Opening 16 Jun 2005
It is no coincidence that this film opens in Hamburg on June 16, marking the 101st anniversary of "Bloomsday," a longstanding cult celebration date for Joyce fans and Dubliners.
Bloom is an ingenious adaptation of James Joyce's novel Ulysses, a massive masterpiece, "...the mere mention of the name brings shudders of academic insecurity." Quoting its Irish director Sean Walsh, Bloom or bl,.m is "the story of three peoples' lives on a single day in Dublin, June 16, 1904."
Leopold Bloom (sensitively portrayed by Stephen Rea of The Crying Game and Interview with the Vampire) is an Irish Jew, a rarity in Dublin of 1904, going about his daily routine. We view his journey with a voiceover narrative technique that allows us also to experience where he really lives, in his thoughts and fantasies, as he encounters racism, his debilitating guilt from the loss of his child, etc., which shut down much of his external emotions.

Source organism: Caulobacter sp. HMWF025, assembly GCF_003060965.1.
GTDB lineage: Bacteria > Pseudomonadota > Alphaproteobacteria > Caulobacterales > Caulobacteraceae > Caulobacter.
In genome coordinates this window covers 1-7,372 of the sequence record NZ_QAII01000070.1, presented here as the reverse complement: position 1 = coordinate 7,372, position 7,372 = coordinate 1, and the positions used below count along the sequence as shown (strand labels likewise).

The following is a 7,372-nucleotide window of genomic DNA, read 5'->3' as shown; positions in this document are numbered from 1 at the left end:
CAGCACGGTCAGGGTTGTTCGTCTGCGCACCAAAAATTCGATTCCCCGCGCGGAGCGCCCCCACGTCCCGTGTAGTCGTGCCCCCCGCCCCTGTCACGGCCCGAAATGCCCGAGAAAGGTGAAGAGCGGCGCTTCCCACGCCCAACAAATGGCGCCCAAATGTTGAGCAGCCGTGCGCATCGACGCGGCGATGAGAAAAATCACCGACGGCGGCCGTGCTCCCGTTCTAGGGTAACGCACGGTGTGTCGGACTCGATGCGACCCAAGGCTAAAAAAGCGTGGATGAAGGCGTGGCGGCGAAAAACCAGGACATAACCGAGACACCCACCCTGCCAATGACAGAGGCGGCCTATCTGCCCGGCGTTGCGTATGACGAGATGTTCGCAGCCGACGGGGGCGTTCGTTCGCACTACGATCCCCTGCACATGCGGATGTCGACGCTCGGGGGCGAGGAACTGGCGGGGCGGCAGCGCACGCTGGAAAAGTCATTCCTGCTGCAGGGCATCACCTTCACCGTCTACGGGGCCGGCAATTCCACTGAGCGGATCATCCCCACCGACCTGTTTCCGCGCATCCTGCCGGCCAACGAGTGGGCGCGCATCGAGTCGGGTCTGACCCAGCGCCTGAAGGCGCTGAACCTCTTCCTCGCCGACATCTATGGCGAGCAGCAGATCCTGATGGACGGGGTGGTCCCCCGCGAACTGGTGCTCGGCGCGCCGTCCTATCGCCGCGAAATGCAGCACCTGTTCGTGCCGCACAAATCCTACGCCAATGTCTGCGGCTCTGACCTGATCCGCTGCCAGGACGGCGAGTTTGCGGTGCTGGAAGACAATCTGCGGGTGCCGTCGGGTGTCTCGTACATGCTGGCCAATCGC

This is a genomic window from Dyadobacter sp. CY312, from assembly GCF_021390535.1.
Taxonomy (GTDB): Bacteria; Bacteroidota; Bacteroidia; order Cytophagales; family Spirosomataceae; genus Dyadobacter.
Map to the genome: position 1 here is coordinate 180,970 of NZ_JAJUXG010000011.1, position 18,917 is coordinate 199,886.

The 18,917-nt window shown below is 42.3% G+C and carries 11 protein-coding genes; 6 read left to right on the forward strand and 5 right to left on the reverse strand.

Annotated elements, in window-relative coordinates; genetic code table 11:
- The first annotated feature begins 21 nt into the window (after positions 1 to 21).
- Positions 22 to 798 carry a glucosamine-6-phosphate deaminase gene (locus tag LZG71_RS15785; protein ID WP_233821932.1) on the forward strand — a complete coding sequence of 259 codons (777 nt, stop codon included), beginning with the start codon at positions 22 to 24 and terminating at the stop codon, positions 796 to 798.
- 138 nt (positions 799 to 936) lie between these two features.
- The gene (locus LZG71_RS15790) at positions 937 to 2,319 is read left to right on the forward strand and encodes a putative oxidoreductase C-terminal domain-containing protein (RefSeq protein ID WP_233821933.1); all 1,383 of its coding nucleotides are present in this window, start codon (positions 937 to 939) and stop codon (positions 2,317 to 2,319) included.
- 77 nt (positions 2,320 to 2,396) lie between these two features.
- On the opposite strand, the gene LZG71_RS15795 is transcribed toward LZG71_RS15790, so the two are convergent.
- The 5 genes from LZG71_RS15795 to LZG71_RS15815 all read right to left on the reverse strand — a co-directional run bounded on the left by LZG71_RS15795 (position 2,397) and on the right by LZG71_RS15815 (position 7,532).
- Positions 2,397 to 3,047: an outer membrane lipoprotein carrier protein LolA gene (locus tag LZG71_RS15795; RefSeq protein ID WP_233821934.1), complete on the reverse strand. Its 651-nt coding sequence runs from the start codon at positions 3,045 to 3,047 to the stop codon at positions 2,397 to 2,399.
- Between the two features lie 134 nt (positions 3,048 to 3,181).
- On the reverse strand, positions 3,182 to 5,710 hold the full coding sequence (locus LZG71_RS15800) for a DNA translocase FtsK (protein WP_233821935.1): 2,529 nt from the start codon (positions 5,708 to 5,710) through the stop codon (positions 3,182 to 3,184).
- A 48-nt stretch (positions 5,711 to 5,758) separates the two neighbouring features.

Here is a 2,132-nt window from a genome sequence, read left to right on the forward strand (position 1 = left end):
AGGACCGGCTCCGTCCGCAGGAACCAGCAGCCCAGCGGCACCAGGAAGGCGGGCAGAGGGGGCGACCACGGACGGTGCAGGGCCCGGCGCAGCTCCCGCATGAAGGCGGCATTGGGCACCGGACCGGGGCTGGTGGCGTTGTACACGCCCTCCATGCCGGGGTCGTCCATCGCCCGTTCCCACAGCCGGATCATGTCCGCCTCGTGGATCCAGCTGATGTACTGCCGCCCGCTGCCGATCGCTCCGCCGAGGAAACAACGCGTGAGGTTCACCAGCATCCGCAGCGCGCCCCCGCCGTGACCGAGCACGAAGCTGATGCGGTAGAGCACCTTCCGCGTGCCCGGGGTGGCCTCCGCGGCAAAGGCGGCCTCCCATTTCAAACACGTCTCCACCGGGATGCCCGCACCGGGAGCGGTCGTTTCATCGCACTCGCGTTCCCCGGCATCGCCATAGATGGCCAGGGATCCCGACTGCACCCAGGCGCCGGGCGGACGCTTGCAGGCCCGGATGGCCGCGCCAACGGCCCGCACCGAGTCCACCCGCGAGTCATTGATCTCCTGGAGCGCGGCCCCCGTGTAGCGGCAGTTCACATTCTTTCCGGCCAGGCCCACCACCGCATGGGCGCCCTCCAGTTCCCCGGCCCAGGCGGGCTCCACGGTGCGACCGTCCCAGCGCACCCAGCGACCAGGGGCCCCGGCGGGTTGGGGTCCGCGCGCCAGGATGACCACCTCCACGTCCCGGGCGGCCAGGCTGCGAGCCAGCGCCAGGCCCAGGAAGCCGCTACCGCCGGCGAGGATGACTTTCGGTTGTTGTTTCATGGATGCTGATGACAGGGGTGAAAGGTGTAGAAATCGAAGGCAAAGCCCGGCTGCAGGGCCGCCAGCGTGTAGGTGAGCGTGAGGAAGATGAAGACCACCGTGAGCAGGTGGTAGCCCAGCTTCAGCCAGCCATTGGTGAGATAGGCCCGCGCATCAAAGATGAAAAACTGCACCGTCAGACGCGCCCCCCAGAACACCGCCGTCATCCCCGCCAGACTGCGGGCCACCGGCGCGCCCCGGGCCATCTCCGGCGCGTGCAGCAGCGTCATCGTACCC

His journey starts and ends with his extremely erotic wife, Molly (joyously played by Angeline Ball of The General and The Commitments), the second of the three people, who seems his exact opposite and on whom he dotes, despite her "indiscretions," to an almost masochistic degree.
The third main character, Stephen Dedalus (Hugh O'Conor of My Left Foot and Chocolat), whose beautifully sculpted face personifies a blonde Frodo, is the young school teacher who expounds his theories best when intoxicated.
The film's rich language is the best treat, referring to mythology, sex, racism, church, and politics in a stream-of-consciousness style that is very natural, fresh and feels contemporary. This is a real credit to Joyce, as there is no film credit for a screenwriter, implying the dialogue is directly lifted from his novel. Highest ratings for this artful film! Walsh describes the title bl,-m as a play on typography! (Nancy Tilitz)